European ruling is bad news for U.S. tech giants

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The Euro­pean Court of Jus­tice ruled that the transat­lantic Safe Har­bor agree­ment, which lets Amer­i­can com­pa­nies use a sin­gle stan­dard for con­sumer pri­va­cy and data stor­age in both the Unit­ed States and Europe, is invalid. The rul­ing came after Edward Snowden’s NSA leaks showed that Euro­pean data stored by U.S. com­pa­nies was not safe from sur­veil­lance that would be ille­gal in Europe. Com­pa­nies such as Face­book and Twit­ter may now face scruti­ny from indi­vid­ual Euro­pean coun­tries’ data regulators—and could be forced to host Euro­pean user data in Europe, rather than host­ing it in the U.S. and trans­fer­ring it over. In the­o­ry, Amer­i­can com­pa­nies with Euro­pean cus­tomers could now end up try­ing to fol­low 20 or more dif­fer­ent sets of nation­al data pri­va­cy reg­u­la­tions. Up to 4,500 US companies—not just tech firms—have relied on Safe Har­bor. The Euro­pean Commission’s Safe Har­bor can­not usurp the pow­ers of nation­al author­i­ties, the rul­ing says. Indi­vid­ual Euro­pean coun­tries now can set their own reg­u­la­tion for U.S. com­pa­nies’ han­dling of cit­i­zens’ infor­ma­tion, and coun­tries can sus­pend the trans­fer of data to the U.S.—forcing com­pa­nies to host user data exclu­sive­ly with­in the coun­try. The Irish data reg­u­la­tor now will exam­ine whether Face­book offered Euro­pean users ade­quate data pro­tec­tions, and may order the sus­pen­sion of Facebook’s trans­fer of data from Europe to the U.S., if so. Source: Busi­ness Insider

Suddenly, riding underground doesn’t seem like a swell idea

sh_Korea subway_280South Korea’s Nation­al Intel­li­gence Ser­vice blamed North Korea for hack­ing into the Seoul Metro sub­way, break­ing into and infect­ing 210 employ­ee com­put­ers from March to August in 2014. The NIS said the hack­ers implant­ed 58 mali­cious codes into the com­put­ers using the Advanced Place­ment Threat, the same method­ol­o­gy that the North Kore­ans used in 2013 to attack banks and broad­cast­ers in South Korea, accord­ing to the Korea Her­ald. Seoul Metro said the affect­ed com­put­ers were used for human resources and admin­is­tra­tive pur­pos­es and that the sub­way sys­tem was nev­er in any dan­ger. Source: SC mag­a­zine

Trump hotels confirm hack; card numbers at risk

sh_trump_750Cus­tomer cred­it and deb­it card num­bers may have been stolen at sev­en Trump hotels after its pay­ment sys­tems were hacked for near­ly a year. The Trump Hotel Col­lec­tion con­firmed on its web­site that hack­ers gained access to its sys­tems from May 2014 to June 2015 at the front desks. Hotel restau­rants and gift shops also were hacked. The hotel oper­a­tor said an inde­pen­dent foren­sic inves­ti­ga­tion has not found evi­dence of cus­tomers’ infor­ma­tion being mis­used. The com­pa­ny is offer­ing affect­ed cus­tomers a year of free iden­ti­ty theft pro­tec­tion. The poten­tial thefts occurred at the Trump SoHo New York, Trump Inter­na­tion­al New York, Trump Nation­al Doral in Mia­mi, Trump Inter­na­tion­al Chica­go, Trump Inter­na­tion­al Waiki­ki in Hawaii, Trump Inter­na­tion­al Hotel and Tow­er Las Vegas and Trump Inter­na­tion­al Toron­to. Repub­li­can pres­i­den­tial can­di­date Don­ald Trump is chair­man and pres­i­dent of Trump Hotel Col­lec­tion. Trump Hotel said it is work­ing with the Secret Ser­vice and the FBI. Source: CNBC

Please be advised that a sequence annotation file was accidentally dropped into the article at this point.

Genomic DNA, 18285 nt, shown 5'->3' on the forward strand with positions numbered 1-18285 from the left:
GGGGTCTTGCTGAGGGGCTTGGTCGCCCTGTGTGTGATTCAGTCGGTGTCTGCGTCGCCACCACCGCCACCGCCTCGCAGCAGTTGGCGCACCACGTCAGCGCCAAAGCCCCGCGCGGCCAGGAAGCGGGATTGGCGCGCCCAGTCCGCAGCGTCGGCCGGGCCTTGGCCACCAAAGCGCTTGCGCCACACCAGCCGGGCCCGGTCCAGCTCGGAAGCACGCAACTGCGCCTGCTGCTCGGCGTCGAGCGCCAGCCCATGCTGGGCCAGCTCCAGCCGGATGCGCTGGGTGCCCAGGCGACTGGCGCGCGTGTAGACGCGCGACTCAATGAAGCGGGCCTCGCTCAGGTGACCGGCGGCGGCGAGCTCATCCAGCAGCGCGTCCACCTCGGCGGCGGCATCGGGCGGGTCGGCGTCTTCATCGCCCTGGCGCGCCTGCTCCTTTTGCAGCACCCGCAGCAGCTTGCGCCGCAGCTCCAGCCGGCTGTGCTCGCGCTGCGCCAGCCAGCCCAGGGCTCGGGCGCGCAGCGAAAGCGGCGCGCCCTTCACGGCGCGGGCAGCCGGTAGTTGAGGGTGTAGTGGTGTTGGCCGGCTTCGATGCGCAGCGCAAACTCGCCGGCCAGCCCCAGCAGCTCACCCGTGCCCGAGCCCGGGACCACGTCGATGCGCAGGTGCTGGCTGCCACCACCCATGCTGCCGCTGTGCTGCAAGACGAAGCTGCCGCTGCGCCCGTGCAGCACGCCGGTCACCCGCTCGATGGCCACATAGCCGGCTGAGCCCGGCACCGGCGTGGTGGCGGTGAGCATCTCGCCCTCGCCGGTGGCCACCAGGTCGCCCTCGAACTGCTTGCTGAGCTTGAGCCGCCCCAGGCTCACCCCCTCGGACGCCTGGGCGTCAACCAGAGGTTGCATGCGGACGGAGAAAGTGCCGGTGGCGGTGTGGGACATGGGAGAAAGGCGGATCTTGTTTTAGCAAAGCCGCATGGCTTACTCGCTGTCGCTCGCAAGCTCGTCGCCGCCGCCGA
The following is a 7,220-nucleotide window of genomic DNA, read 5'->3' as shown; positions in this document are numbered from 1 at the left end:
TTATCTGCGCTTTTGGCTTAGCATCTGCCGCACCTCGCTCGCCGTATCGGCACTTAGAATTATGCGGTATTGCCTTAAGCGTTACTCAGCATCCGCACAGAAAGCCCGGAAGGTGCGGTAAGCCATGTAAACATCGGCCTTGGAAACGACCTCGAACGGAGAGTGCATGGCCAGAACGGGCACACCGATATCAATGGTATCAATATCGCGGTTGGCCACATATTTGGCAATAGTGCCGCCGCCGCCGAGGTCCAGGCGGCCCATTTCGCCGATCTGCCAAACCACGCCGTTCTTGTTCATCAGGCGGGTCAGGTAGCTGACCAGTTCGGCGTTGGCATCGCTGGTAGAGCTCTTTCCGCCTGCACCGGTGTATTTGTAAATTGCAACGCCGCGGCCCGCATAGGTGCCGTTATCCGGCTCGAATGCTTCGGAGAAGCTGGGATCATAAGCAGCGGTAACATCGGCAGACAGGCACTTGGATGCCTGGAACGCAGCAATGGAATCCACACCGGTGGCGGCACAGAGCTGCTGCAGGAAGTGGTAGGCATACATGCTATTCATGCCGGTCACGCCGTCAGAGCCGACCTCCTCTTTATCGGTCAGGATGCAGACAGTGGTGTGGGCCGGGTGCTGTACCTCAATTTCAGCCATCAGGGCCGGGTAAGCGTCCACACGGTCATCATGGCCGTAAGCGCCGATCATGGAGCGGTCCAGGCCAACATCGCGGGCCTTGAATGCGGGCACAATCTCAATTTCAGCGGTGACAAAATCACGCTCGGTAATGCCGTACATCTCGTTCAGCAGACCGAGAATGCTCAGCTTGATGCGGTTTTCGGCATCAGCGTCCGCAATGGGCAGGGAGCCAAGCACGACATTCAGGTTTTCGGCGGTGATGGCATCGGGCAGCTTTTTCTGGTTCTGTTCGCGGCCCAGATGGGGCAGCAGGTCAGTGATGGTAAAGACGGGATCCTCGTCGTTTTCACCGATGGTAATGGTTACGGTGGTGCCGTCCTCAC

News about nukes not good

sh_nuclear plant_280Nuclear pow­er plants through­out the world are in denial over the risk of a seri­ous cyber attack, says a study claim­ing that civ­il nuclear infra­struc­ture in most coun­tries is unpre­pared for such threats. Even a small-scale attack, the study found, could release dead­ly radi­a­tion into the local area. The report claims that cyber crim­i­nals could trig­ger an inci­dent sim­i­lar to that seen at Fukushi­ma Daichi in Japan in 2011. Near­ly 16,000 peo­ple died in the nat­ur­al dis­as­ter and sub­se­quent dev­as­ta­tion. The study, pub­lished by think tank Chatham House, looked at cyber­se­cu­ri­ty in pow­er plants over a peri­od of 18 months and cites 50 inci­dents glob­al­ly. Senior nuclear offi­cials at plants and in gov­ern­ments in Cana­da, France, Ger­many, Japan, the Unit­ed King­dom, Ukraine and the Unit­ed States were among those inter­viewed. Source: The (U.K.) Dai­ly Mail

Where the insurance money goes

New claims cost data reveal a wide dis­crep­an­cy on costs asso­ci­at­ed with cyber loss­es. More than $75.5 mil­lion has been spent on cyber claims loss­es as report­ed in the lat­est study pub­lished by Net­Dili­gence, a cyber risk assess­ment and data breach ser­vices com­pa­ny. The annu­al study exam­ines actu­al loss­es for data breach events cov­ered by var­i­ous cyber-lia­bil­i­ty insur­ance car­ri­ers for claims with inci­dent dates from 2012 to 2014. The study finds that of the total cyber claims costs of $75.5 mil­lion, 78 per­cent was spent on cri­sis ser­vices, 8 per­cent on legal defense, 9 per­cent on legal set­tle­ments, 1 per­cent each on reg­u­la­to­ry defense and reg­u­la­to­ry fines, and 3 per­cent on PCI fines. The claims ana­lyzed in the study remain open so amounts not­ed with­in the study should be con­sid­ered pay­ments to date. Source: Insur­ance Journal